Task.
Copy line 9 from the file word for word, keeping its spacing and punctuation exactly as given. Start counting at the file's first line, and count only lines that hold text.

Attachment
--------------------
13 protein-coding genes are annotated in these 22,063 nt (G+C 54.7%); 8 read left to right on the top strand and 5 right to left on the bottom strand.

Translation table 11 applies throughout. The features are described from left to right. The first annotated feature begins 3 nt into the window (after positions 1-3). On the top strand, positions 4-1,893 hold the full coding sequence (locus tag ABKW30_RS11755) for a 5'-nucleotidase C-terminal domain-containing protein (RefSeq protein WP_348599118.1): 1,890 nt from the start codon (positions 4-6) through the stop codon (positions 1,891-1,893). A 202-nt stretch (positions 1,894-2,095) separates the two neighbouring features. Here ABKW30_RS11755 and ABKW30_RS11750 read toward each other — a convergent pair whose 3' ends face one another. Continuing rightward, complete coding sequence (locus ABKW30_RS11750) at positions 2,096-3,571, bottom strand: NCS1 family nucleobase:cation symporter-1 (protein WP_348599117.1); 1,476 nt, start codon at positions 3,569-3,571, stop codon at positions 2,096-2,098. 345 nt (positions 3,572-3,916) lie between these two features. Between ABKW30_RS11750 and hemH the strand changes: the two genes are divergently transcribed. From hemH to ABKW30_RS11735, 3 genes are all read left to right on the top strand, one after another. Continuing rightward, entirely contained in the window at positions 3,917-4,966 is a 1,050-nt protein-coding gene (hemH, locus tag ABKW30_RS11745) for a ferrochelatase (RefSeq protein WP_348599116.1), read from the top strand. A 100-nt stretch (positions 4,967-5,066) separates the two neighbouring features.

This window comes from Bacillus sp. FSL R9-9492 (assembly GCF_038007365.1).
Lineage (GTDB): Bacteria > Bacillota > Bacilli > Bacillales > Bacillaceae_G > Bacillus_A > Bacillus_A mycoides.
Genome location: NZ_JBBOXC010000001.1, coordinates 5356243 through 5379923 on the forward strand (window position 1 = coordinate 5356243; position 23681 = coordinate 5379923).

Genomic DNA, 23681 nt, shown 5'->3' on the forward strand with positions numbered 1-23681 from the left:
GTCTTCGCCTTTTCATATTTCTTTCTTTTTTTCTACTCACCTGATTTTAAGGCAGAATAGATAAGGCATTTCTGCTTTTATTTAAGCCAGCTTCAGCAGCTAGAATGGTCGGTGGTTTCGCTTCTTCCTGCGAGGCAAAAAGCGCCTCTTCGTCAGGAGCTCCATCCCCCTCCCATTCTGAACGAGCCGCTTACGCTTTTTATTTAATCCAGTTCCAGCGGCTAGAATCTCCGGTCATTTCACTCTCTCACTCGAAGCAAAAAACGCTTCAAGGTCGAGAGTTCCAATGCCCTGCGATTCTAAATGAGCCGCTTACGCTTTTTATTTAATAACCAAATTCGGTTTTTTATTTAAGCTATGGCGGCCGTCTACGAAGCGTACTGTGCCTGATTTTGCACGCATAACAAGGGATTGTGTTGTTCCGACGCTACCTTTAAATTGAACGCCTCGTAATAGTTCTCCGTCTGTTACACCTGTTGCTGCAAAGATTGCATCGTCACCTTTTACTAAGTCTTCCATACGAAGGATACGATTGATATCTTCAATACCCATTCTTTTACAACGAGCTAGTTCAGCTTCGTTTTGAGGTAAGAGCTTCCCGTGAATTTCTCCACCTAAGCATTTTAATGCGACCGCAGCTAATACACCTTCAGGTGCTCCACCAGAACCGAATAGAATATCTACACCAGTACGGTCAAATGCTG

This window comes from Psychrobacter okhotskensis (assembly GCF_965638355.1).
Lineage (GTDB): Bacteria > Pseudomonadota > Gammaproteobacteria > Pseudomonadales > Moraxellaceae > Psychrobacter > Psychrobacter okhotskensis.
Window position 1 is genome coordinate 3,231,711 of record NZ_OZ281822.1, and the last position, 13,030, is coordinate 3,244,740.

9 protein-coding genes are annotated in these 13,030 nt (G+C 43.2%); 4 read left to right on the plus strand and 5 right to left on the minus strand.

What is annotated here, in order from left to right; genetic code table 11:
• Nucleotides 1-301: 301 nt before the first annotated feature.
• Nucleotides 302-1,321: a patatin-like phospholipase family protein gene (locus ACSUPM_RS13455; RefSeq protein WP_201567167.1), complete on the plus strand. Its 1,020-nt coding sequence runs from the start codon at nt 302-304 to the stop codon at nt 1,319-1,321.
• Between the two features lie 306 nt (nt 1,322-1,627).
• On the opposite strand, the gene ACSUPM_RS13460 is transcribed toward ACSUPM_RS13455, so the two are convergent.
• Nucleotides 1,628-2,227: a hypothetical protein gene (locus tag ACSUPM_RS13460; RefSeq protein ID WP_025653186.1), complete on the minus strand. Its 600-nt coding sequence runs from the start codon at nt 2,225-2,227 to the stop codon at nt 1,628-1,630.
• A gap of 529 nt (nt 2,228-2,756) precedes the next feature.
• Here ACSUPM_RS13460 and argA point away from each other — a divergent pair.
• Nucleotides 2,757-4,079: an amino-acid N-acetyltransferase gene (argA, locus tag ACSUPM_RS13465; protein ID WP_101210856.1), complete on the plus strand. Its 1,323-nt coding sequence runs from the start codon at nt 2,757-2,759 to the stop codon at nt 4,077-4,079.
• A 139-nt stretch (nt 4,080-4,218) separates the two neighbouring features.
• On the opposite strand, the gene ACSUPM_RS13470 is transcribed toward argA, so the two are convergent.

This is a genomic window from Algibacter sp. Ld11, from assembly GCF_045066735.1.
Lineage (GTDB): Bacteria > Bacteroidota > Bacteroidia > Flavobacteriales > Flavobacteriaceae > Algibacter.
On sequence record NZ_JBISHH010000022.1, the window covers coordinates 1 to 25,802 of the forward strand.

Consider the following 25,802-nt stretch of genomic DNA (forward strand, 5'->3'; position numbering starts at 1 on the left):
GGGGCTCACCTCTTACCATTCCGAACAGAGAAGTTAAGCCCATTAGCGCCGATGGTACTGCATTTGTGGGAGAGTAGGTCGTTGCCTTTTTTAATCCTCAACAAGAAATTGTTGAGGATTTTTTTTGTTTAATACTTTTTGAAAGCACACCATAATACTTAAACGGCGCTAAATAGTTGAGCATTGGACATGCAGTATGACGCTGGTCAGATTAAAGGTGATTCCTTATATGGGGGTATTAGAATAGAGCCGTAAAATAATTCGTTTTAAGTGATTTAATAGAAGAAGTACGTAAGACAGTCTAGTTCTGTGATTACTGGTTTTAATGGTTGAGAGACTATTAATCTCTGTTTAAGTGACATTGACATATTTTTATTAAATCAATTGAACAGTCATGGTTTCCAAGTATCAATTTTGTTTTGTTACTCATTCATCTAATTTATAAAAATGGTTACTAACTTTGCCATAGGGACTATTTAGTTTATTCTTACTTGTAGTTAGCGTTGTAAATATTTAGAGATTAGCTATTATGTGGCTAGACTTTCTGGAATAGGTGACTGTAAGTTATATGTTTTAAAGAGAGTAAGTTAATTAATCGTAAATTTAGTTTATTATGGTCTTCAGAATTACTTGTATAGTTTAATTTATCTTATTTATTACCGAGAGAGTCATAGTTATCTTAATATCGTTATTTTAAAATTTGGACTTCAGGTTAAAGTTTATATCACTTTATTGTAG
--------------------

Lineage (GTDB): Bacteria > Pseudomonadota > Gammaproteobacteria > Pseudomonadales > Moraxellaceae > Psychrobacter > Psychrobacter okhotskensis.